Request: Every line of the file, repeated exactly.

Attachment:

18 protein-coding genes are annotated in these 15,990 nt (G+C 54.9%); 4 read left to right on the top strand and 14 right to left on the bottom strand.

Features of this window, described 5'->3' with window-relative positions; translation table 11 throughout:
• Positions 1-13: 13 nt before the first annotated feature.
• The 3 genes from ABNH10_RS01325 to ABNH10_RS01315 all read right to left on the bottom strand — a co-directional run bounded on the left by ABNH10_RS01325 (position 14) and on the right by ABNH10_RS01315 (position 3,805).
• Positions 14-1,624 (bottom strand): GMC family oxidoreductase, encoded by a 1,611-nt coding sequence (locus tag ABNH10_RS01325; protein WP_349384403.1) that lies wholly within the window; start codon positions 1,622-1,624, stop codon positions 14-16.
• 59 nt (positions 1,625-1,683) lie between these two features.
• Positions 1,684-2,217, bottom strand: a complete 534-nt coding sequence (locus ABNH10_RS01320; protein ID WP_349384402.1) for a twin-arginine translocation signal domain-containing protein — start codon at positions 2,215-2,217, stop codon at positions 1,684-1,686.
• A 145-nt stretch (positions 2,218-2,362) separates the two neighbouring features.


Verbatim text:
18 protein-coding genes are annotated in these 15,990 nt (G+C 54.9%); 4 read left to right on the top strand and 14 right to left on the bottom strand.

Features of this window, described 5'->3' with window-relative positions; translation table 11 throughout:
• Positions 1-13: 13 nt before the first annotated feature.
• The 3 genes from ABNH10_RS01325 to ABNH10_RS01315 all read right to left on the bottom strand — a co-directional run bounded on the left by ABNH10_RS01325 (position 14) and on the right by ABNH10_RS01315 (position 3,805).
• Positions 14-1,624 (bottom strand): GMC family oxidoreductase, encoded by a 1,611-nt coding sequence (locus tag ABNH10_RS01325; protein WP_349384403.1) that lies wholly within the window; start codon positions 1,622-1,624, stop codon positions 14-16.
• 59 nt (positions 1,625-1,683) lie between these two features.
• Positions 1,684-2,217, bottom strand: a complete 534-nt coding sequence (locus ABNH10_RS01320; protein ID WP_349384402.1) for a twin-arginine translocation signal domain-containing protein — start codon at positions 2,215-2,217, stop codon at positions 1,684-1,686.
• A 145-nt stretch (positions 2,218-2,362) separates the two neighbouring features.